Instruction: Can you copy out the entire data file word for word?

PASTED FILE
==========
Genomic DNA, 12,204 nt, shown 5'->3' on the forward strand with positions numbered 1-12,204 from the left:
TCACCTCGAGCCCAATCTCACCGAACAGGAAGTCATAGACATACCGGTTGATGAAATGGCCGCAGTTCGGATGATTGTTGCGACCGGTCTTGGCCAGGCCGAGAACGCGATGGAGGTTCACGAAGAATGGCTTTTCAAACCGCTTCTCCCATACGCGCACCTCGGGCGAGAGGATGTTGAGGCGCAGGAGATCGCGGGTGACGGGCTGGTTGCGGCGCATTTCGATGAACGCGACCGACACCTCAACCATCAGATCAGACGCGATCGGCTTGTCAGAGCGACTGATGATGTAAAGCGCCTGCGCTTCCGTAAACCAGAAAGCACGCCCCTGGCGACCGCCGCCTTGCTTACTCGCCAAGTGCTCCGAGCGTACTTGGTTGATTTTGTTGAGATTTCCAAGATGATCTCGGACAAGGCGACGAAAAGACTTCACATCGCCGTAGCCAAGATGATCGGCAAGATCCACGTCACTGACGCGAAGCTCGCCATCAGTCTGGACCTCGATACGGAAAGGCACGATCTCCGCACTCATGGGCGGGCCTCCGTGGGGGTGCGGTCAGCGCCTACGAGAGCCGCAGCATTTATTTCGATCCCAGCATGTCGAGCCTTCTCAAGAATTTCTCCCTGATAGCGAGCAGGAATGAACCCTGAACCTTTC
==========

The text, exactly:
Genomic DNA, 12,204 nt, shown 5'->3' on the forward strand with positions numbered 1-12,204 from the left:
TCACCTCGAGCCCAATCTCACCGAACAGGAAGTCATAGACATACCGGTTGATGAAATGGCCGCAGTTCGGATGATTGTTGCGACCGGTCTTGGCCAGGCCGAGAACGCGATGGAGGTTCACGAAGAATGGCTTTTCAAACCGCTTCTCCCATACGCGCACCTCGGGCGAGAGGATGTTGAGGCGCAGGAGATCGCGGGTGACGGGCTGGTTGCGGCGCATTTCGATGAACGCGACCGACACCTCAACCATCAGATCAGACGCGATCGGCTTGTCAGAGCGACTGATGATGTAAAGCGCCTGCGCTTCCGTAAACCAGAAAGCACGCCCCTGGCGACCGCCGCCTTGCTTACTCGCCAAGTGCTCCGAGCGTACTTGGTTGATTTTGTTGAGATTTCCAAGATGATCTCGGACAAGGCGACGAAAAGACTTCACATCGCCGTAGCCAAGATGATCGGCAAGATCCACGTCACTGACGCGAAGCTCGCCATCAGTCTGGACCTCGATACGGAAAGGCACGATCTCCGCACTCATGGGCGGGCCTCCGTGGGGGTGCGGTCAGCGCCTACGAGAGCCGCAGCATTTATTTCGATCCCAGCATGTCGAGCCTTCTCAAGAATTTCTCCCTGATAGCGAGCAGGAATGAACCCTGAACCTTTC